On the first anniversary of the notorious storms at Dawlish, time-lapse photography shows the extensive work undertaken by Network Rail’s ‘orange army’ over the last year to restore the south west’s rail connection and make the area more resilient for the future.
As has been widely reported, very strong winds and high seas over 4 and 5 February 2014 severely damaged the railway line that runs through Dawlish, causing a section of it to be washed away, along with part of the sea wall, the platforms at Dawlish station and sections of the coastal path.
The ‘orange army’ arrived on site immediately, but with 80 metres of track engulfed by the sea and a work site that extended over three miles from Dawlish Warren to Teignmouth, over 300 staff were required to work day and night, around the tides, to ensure the railway line and its surrounding area were repaired as expediently as possible. This intensive work culminated in the line reopening on 4 April 2014, almost two weeks ahead of schedule.
Tom Kirkham, project manager at Network Rail, said: “The scale of the damage we encountered when we first arrived on site was unprecedented. We knew we had to restore the south west’s rail connection as quickly and safely as possible, but the conditions we had to work around, including bad weather and fluctuating tides, made this task all the more difficult.”
Following further repairs to the sea wall and walkways, the ‘orange army’s’ focus moved on to making the area more resilient to reduce the likelihood of a repeat of the scale of last year’s damage. This continues to include cliff stabilisation work between Teignmouth and Dawlish, and improvements to the section of walkway between Rockstone and Coast Guard footbridges, namely the building of a new wall in front of the existing sea wall to provide further protection, and the reconstruction of the walkway so that its height is level with the sections on either side. Once complete, this will mean that the walkway can be used in all tidal conditions, whereas historically this section was not accessible during high tides.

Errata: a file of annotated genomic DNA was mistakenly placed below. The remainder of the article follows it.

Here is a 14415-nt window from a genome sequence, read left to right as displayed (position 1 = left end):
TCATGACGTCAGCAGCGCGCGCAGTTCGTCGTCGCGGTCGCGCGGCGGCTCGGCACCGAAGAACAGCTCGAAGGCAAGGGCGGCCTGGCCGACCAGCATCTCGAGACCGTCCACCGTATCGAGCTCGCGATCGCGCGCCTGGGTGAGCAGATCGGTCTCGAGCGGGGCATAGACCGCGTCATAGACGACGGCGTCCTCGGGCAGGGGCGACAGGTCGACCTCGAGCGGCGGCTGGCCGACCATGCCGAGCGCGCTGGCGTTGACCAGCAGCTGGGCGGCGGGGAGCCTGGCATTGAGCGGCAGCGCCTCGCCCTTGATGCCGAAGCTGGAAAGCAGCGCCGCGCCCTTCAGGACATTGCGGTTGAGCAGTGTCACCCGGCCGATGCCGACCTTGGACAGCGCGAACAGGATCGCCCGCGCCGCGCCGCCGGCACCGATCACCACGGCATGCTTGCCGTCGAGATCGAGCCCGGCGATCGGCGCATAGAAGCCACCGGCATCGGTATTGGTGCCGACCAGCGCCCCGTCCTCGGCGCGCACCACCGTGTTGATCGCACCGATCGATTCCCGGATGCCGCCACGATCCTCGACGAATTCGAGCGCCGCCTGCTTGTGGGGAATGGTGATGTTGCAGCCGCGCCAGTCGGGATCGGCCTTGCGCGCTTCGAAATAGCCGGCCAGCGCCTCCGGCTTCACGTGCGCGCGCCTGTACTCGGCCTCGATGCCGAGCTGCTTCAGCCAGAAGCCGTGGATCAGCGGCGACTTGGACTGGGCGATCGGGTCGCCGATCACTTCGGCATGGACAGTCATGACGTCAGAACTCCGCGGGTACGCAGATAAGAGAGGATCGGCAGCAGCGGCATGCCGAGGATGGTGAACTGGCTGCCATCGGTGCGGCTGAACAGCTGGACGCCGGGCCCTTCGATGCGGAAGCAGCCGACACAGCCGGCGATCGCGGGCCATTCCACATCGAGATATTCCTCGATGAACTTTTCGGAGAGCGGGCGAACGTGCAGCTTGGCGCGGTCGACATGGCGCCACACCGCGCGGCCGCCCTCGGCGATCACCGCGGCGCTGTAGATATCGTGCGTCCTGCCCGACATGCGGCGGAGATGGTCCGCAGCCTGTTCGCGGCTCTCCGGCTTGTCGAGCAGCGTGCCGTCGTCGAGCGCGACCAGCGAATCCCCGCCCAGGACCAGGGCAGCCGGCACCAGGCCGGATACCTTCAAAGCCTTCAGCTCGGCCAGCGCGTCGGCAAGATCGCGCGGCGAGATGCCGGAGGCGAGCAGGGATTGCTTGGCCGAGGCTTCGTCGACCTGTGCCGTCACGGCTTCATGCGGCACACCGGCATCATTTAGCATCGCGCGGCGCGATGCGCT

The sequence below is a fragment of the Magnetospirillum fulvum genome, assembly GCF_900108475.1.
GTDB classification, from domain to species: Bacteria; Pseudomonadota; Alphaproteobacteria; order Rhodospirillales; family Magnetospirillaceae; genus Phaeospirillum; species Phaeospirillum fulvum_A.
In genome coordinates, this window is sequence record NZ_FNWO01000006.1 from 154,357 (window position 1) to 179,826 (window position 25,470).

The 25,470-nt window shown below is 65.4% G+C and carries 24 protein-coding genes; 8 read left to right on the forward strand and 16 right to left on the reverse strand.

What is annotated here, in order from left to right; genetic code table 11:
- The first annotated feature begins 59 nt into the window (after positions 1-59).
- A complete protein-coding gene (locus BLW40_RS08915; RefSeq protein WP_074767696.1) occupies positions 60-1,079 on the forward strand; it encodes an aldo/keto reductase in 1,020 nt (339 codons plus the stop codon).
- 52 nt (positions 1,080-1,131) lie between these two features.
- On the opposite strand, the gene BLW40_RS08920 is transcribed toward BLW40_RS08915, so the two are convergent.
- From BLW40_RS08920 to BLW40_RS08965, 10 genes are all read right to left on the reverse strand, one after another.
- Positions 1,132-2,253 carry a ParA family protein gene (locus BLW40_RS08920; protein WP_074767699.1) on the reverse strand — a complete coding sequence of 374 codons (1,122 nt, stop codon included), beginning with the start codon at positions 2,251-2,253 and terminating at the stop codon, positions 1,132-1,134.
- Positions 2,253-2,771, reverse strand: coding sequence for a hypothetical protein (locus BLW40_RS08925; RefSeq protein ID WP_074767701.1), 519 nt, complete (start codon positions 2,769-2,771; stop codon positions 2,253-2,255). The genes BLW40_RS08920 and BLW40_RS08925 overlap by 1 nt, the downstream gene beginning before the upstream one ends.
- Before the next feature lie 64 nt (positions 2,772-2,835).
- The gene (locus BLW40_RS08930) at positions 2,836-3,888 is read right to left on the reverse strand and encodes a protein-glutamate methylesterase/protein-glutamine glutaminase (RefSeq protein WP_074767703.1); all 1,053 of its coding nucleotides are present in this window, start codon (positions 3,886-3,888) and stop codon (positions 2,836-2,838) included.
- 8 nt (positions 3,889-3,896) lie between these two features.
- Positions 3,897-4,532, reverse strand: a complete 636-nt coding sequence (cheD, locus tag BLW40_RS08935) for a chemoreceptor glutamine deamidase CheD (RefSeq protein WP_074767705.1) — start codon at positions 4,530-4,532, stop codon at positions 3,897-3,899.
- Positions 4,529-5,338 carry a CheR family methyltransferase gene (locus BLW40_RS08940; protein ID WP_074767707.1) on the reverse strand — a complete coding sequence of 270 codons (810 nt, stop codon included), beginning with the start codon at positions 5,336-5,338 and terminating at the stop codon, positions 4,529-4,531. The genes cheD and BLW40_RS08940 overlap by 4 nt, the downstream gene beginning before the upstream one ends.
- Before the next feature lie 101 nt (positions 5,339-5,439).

To finish this work and ensure the railway can continue to operate as normal, two temporary barges have been set up on the beach, next to the railway line, to act as a base from which the ‘orange army’ can work, minimising disruption to passengers.
Tom continued: “The reopening of the railway line was just the start of a long process that is continuing to involve extensive work to make the area more weatherproof for the future.
“This work has presented its own challenges, not only are we working around the weather and tides, but also an operational railway, a work site that extends over three miles, and a complex set of issues that require different skills and equipment. Saying that, a year on we are nearing the end of this work, which weather permitting we hope will be complete in the spring.
“I would like to thank the local community for their continued patience and support, and reassure them that our staff are working round-the-clock to complete this essential improvement work as quickly and safely as possible.”